New Personal Record (PR) for a 94-story stair climbing event; surpassing timing at 2011′s Hustle Up the Hancock, by 4 seconds.
18:49 official timing for the event; 5th Consecutive PR for the event; 1st event PR for 2012; 28th event PR since 2007.
In October, 2007 a colleague came to me with an idea for our company to participate in a stair climbing competition at the 94-story John Hancock Center.
I couldn’t wrap my head around such an “idea” that day and thought about it overnight, giving the employee the greenlight to sign us up for 2008′s competition and have participated in the event ever since.
However, it wasn’t an instant love affair, as climbing stairs is much different than running on flat ground. But I stuck with it and pared nearly 10 minutes off my 2009 timing for the event in 2010 and 2011.
So hopes were high as I arrived at the Hancock Center on Sunday morning, but I worked hard to “keep things real” with my training and preparation over the past month; slowly chipping away at my timing and not peaking in training, like I did before several events in 2011.
It turned out that the “keepin’ it real” approach was the most prudent strategy today as the event unfolded.
Compared to the terrified “Fat Brian” of 2009, I was ready to “get it on” today, so ready that the event volunteer had to grab me before I prematurely activated my timing chip for the event.
Shortly afterward, the volunteer released me and I hit the stairs, blasting past the event photographer and not posing for the second year in a row. However, I overheard the photographer tell her colleague that she captured a “good shot” of me. We’ll know if she’s right when they release those images in the coming days.
I made strong progress during the early floors, hitting the 20th floor around the 4-minute mark and passing several slower climbers.
There was a martial artist instructor who was in line behind me, participating in his first Hancock, who surprisingly caught me around the 10th floor and stuck with me like glue until the 35th floor, until he started to fade.
At this point of the climb, a strong climber with the largest calves I’ve ever seen, blasted past me. This “middle portion” of the event ( floors 35 to 70) was challenging as lactic acid built up in my legs and my timing started to fade.
However, the real wake up call was at the 54th floor which I reached around the 10:30 timing mark, where you know you have 40 floors to go, your legs are burning, and a little more than 8 minutes before you lose an opportunity to PR or improve upon last year’s timing.
So you start to “dig in,” maintain a consistent cadence, and strategically pass slower climbers.
The “dig in” strategy worked well and ate up more floors, but I was shocked when another strong climber passed me on the 75th floor. In 2011, only one climber passed me during the entire event, so to have 2 climbers pass me was a bit of a bummer, but that’s life. I’m certain that the 3 dozen climbers I passed today, weren’t happy to see me either. :o)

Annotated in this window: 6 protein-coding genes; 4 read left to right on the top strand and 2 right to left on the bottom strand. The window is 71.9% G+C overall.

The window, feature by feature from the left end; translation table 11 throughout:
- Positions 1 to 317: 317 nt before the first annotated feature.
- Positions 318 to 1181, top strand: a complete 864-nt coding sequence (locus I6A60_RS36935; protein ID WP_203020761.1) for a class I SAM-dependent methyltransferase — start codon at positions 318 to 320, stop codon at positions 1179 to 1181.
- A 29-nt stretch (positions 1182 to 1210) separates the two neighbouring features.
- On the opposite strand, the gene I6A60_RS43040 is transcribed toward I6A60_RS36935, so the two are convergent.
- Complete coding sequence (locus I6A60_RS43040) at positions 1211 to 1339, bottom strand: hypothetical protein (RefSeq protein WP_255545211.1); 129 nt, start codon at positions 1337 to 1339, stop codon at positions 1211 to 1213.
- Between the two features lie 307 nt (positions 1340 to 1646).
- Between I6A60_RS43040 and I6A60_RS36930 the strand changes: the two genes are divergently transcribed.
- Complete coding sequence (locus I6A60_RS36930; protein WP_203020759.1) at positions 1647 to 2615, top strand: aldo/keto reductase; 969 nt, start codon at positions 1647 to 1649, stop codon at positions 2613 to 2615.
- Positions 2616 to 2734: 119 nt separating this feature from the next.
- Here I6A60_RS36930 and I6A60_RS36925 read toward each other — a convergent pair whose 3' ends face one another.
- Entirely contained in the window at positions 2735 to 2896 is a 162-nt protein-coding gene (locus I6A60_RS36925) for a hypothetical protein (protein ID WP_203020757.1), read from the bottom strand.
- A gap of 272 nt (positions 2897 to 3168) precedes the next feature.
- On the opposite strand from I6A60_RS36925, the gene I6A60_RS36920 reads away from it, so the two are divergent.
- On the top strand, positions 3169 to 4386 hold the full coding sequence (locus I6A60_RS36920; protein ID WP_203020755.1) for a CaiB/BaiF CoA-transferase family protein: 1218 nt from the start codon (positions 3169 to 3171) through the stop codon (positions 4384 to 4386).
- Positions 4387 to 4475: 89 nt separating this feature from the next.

By the 83rd floor, I started to make my “push” to close the event, but had a difficult time passing a strong climber who hogged the left hand side of the stairwell, (the prime climbing position) as well as slower climbers hugging the railing on the right.
I frustratingly put up with this bottleneck for 4 more floors until the 87th floor, when I made a move to the middle of the stairwell, and tripped, only avoiding injuring myself by catching my fall with my left hand.
However, my “trip move” worked as slower climbers on the right yielded way and I passed the left-sided climber in the closing stages of the event.
When I reached the event’s top floor, there was absolutely no time to pose for the event photographer stationed in the doorway as there were only seconds left for me to secure a PR for the event.
So I sprinted past the photographer, crossed the timing strip, and waited for the event’s announcer to call my name.
It was officially over; 2012′s Hustle Up The Hancock was now for the ages.
I had higher hopes outcome-wise before today’s competition, but I was much more “event hardened” by this time in 2011, having competed in 2 half marathons, and the brutal Austin Marathon a week before last year’s Hancock. So to improve on last year’s performance is nothing to sneeze at.
I’m also proud of how I “stayed with it” during the Hancock’s challenging middle floors and kept my composure and sense of humor when I did the “87″ today.
So here we go, event number one for 2012 is on the books, with a shiny new PR to show for it.
Not so bad; not so bad.
Today’s event benefitted the Respiratory Health Association of Metropolitan Chicago; marking the 15th anniversary of Hustle Up The Hancock and raising more than $1.03 million for research, local advocacy, and community programs in Greater Chicagoland.
Brian Adkins is a Chicago-based runner, marathoner, endurance athlete, writer, editor, essayist, and independent scholar. You can contact Brian at: email@example.com